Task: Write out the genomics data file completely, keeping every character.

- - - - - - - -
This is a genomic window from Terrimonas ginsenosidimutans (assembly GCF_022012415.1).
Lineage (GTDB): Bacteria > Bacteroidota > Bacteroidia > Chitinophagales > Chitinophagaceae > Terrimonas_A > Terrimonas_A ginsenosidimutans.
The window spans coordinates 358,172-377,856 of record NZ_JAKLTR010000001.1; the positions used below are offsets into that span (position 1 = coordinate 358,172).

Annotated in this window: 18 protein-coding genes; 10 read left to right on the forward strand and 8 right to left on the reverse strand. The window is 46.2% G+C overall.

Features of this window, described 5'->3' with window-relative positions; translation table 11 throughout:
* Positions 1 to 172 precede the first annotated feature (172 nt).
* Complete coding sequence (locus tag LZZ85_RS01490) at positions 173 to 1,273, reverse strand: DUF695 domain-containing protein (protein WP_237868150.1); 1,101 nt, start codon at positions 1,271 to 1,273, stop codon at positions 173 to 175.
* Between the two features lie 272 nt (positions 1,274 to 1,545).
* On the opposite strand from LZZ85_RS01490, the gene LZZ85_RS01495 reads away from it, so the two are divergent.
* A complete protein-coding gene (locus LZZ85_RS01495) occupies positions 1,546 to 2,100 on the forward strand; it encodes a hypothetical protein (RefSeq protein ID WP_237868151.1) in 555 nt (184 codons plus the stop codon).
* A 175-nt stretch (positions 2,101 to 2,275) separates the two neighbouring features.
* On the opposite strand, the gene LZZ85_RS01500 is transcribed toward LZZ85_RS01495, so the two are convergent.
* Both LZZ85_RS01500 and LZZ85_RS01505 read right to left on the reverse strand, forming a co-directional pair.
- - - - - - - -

This is a genomic window from Terrimonas ginsenosidimutans (assembly GCF_022012415.1).
Lineage (GTDB): Bacteria > Bacteroidota > Bacteroidia > Chitinophagales > Chitinophagaceae > Terrimonas_A > Terrimonas_A ginsenosidimutans.
The window spans coordinates 358,172-377,856 of record NZ_JAKLTR010000001.1; the positions used below are offsets into that span (position 1 = coordinate 358,172).

Annotated in this window: 18 protein-coding genes; 10 read left to right on the forward strand and 8 right to left on the reverse strand. The window is 46.2% G+C overall.

Features of this window, described 5'->3' with window-relative positions; translation table 11 throughout:
* Positions 1 to 172 precede the first annotated feature (172 nt).
* Complete coding sequence (locus tag LZZ85_RS01490) at positions 173 to 1,273, reverse strand: DUF695 domain-containing protein (protein WP_237868150.1); 1,101 nt, start codon at positions 1,271 to 1,273, stop codon at positions 173 to 175.
* Between the two features lie 272 nt (positions 1,274 to 1,545).
* On the opposite strand from LZZ85_RS01490, the gene LZZ85_RS01495 reads away from it, so the two are divergent.
* A complete protein-coding gene (locus LZZ85_RS01495) occupies positions 1,546 to 2,100 on the forward strand; it encodes a hypothetical protein (RefSeq protein ID WP_237868151.1) in 555 nt (184 codons plus the stop codon).
* A 175-nt stretch (positions 2,101 to 2,275) separates the two neighbouring features.
* On the opposite strand, the gene LZZ85_RS01500 is transcribed toward LZZ85_RS01495, so the two are convergent.
* Both LZZ85_RS01500 and LZZ85_RS01505 read right to left on the reverse strand, forming a co-directional pair.